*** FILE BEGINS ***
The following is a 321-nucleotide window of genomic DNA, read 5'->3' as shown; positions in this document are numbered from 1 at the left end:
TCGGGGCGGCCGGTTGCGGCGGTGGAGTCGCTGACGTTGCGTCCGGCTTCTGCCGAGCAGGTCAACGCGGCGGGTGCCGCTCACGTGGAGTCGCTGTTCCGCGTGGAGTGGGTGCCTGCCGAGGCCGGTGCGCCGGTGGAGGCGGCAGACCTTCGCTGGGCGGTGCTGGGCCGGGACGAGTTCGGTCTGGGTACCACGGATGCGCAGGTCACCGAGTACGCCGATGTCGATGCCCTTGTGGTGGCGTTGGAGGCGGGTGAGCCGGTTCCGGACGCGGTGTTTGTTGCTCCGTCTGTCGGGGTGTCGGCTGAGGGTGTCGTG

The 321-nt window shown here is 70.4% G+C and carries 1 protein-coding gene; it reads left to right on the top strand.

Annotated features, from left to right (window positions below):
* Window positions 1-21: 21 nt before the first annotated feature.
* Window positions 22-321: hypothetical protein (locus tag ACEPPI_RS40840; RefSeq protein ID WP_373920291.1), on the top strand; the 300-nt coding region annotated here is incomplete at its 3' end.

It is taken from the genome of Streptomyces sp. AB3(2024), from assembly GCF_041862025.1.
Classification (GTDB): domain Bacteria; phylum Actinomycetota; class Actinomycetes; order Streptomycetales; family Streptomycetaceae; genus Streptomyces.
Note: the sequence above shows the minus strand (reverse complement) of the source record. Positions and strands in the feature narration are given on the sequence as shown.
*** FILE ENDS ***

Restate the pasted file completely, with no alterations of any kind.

The following is a 321-nucleotide window of genomic DNA, read 5'->3' as shown; positions in this document are numbered from 1 at the left end:
TCGGGGCGGCCGGTTGCGGCGGTGGAGTCGCTGACGTTGCGTCCGGCTTCTGCCGAGCAGGTCAACGCGGCGGGTGCCGCTCACGTGGAGTCGCTGTTCCGCGTGGAGTGGGTGCCTGCCGAGGCCGGTGCGCCGGTGGAGGCGGCAGACCTTCGCTGGGCGGTGCTGGGCCGGGACGAGTTCGGTCTGGGTACCACGGATGCGCAGGTCACCGAGTACGCCGATGTCGATGCCCTTGTGGTGGCGTTGGAGGCGGGTGAGCCGGTTCCGGACGCGGTGTTTGTTGCTCCGTCTGTCGGGGTGTCGGCTGAGGGTGTCGTG

The 321-nt window shown here is 70.4% G+C and carries 1 protein-coding gene; it reads left to right on the top strand.

Annotated features, from left to right (window positions below):
* Window positions 1-21: 21 nt before the first annotated feature.
* Window positions 22-321: hypothetical protein (locus tag ACEPPI_RS40840; RefSeq protein ID WP_373920291.1), on the top strand; the 300-nt coding region annotated here is incomplete at its 3' end.

It is taken from the genome of Streptomyces sp. AB3(2024), from assembly GCF_041862025.1.
Classification (GTDB): domain Bacteria; phylum Actinomycetota; class Actinomycetes; order Streptomycetales; family Streptomycetaceae; genus Streptomyces.
Note: the sequence above shows the minus strand (reverse complement) of the source record. Positions and strands in the feature narration are given on the sequence as shown.